Living the Simple Life
Elaine St. James

I'm torn on this book, for while it does offer quite a lot of practical advice, it's also quite self-indulgent at times and the tone is rather smug and dismissive in many places.  At times it sounds like she's trying to be humorous, but comes across instead as being out of touch with her audience.  And the concept of audience is also important--it's hard to tell just what her intended audience is.  She and her husband obviously are doing extremely well financially, and she claims that she is still emotionally attached to her BMW--just two little indications among many that her audience is more appropriately members of the lower-upper class who have problems with too many social events and too much clothing and too many pots and pans and other things.

Of course, there is a lot of practical advice here, though it is the third book in a series, and several reviewers on Amazon mention that most of the information here also can be found in her first two books.  But if you don't have those, it sounds like owning just one of the three would be the best bet, and it's your choice as to which one is best for you.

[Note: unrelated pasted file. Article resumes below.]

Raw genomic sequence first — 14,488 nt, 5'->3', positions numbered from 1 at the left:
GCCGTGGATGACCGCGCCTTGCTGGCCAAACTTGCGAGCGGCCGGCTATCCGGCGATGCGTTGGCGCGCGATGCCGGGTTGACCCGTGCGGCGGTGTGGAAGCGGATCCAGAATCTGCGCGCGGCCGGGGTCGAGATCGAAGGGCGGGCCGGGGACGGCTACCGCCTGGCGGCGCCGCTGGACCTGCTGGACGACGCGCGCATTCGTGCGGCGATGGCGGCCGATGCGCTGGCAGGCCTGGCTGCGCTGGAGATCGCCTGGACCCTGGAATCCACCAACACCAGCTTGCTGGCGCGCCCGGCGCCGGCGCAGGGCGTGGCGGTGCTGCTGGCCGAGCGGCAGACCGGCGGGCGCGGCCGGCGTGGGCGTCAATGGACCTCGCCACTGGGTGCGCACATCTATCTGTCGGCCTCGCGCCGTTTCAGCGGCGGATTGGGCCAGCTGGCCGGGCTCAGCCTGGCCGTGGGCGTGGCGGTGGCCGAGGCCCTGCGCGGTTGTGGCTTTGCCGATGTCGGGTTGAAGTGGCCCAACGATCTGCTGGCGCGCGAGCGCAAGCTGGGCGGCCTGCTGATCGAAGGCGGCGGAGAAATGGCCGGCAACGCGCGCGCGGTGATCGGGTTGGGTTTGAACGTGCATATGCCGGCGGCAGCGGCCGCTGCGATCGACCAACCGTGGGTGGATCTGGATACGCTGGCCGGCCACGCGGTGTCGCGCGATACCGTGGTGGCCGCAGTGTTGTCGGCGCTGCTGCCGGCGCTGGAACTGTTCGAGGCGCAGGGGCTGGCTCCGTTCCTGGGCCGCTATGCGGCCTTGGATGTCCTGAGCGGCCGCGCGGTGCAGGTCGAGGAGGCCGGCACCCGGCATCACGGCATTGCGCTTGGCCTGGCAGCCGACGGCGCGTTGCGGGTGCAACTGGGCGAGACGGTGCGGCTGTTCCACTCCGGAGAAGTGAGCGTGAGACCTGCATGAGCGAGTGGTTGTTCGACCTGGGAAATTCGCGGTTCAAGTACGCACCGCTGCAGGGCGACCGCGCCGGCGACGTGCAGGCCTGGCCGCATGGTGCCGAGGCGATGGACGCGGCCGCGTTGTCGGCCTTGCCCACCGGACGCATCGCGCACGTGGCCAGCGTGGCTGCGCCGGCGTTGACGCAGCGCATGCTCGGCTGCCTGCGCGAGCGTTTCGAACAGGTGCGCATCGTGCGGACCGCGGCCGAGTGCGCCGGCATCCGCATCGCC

This book offers 100 tips for simplifying, from "Getting Rid of Stuff" to "Learning to Say No" to "Simple Wardrobe Ideas" for women and men.  Each tip is about two short pages long, so you can easily go through two or three in a sitting to give yourself food for thought as you go about your day.

The writing style is friendly and approachable, even if the life situations described aren't familiar ("hire a personal organizer to help you").  There is a lot that can be taken from here, and a lot that could have been left out--if you can take thirty good ideas from the book, then it just may be worth it.
Our rating:  B-
Amazon rating (September, 2012):  3.8 of 5, 37 reviews